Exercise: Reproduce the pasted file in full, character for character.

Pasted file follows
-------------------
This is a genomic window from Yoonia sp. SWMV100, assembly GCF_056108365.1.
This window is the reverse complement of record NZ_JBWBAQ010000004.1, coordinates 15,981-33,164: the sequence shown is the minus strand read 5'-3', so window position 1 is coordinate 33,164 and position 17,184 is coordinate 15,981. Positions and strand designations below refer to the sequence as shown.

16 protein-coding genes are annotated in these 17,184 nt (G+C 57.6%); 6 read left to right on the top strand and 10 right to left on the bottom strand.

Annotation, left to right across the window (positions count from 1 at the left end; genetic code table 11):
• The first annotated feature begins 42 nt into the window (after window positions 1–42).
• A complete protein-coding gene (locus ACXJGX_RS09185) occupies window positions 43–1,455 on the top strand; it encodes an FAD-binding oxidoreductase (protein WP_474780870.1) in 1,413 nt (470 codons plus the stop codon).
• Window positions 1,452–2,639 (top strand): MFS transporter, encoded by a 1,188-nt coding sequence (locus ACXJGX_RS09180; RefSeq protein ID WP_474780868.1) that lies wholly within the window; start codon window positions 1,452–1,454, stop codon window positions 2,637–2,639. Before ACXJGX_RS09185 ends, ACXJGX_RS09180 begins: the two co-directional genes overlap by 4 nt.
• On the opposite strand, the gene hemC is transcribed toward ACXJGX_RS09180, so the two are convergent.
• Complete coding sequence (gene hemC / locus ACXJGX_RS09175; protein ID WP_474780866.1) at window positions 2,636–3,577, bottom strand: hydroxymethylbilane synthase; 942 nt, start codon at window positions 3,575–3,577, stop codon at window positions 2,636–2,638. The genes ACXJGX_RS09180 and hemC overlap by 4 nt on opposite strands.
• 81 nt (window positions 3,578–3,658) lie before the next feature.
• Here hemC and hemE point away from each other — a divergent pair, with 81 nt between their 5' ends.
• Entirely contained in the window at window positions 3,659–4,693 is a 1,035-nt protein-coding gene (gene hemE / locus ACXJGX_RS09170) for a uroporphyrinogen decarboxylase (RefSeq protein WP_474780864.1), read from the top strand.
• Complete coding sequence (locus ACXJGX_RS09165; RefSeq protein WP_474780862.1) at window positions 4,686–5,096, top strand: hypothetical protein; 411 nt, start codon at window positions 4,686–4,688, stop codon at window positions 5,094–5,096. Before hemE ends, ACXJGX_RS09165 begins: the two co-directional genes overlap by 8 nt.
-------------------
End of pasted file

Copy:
This is a genomic window from Yoonia sp. SWMV100, assembly GCF_056108365.1.
This window is the reverse complement of record NZ_JBWBAQ010000004.1, coordinates 15,981-33,164: the sequence shown is the minus strand read 5'-3', so window position 1 is coordinate 33,164 and position 17,184 is coordinate 15,981. Positions and strand designations below refer to the sequence as shown.

16 protein-coding genes are annotated in these 17,184 nt (G+C 57.6%); 6 read left to right on the top strand and 10 right to left on the bottom strand.

Annotation, left to right across the window (positions count from 1 at the left end; genetic code table 11):
• The first annotated feature begins 42 nt into the window (after window positions 1–42).
• A complete protein-coding gene (locus ACXJGX_RS09185) occupies window positions 43–1,455 on the top strand; it encodes an FAD-binding oxidoreductase (protein WP_474780870.1) in 1,413 nt (470 codons plus the stop codon).
• Window positions 1,452–2,639 (top strand): MFS transporter, encoded by a 1,188-nt coding sequence (locus ACXJGX_RS09180; RefSeq protein ID WP_474780868.1) that lies wholly within the window; start codon window positions 1,452–1,454, stop codon window positions 2,637–2,639. Before ACXJGX_RS09185 ends, ACXJGX_RS09180 begins: the two co-directional genes overlap by 4 nt.
• On the opposite strand, the gene hemC is transcribed toward ACXJGX_RS09180, so the two are convergent.
• Complete coding sequence (gene hemC / locus ACXJGX_RS09175; protein ID WP_474780866.1) at window positions 2,636–3,577, bottom strand: hydroxymethylbilane synthase; 942 nt, start codon at window positions 3,575–3,577, stop codon at window positions 2,636–2,638. The genes ACXJGX_RS09180 and hemC overlap by 4 nt on opposite strands.
• 81 nt (window positions 3,578–3,658) lie before the next feature.
• Here hemC and hemE point away from each other — a divergent pair, with 81 nt between their 5' ends.
• Entirely contained in the window at window positions 3,659–4,693 is a 1,035-nt protein-coding gene (gene hemE / locus ACXJGX_RS09170) for a uroporphyrinogen decarboxylase (RefSeq protein WP_474780864.1), read from the top strand.
• Complete coding sequence (locus ACXJGX_RS09165; RefSeq protein WP_474780862.1) at window positions 4,686–5,096, top strand: hypothetical protein; 411 nt, start codon at window positions 4,686–4,688, stop codon at window positions 5,094–5,096. Before hemE ends, ACXJGX_RS09165 begins: the two co-directional genes overlap by 8 nt.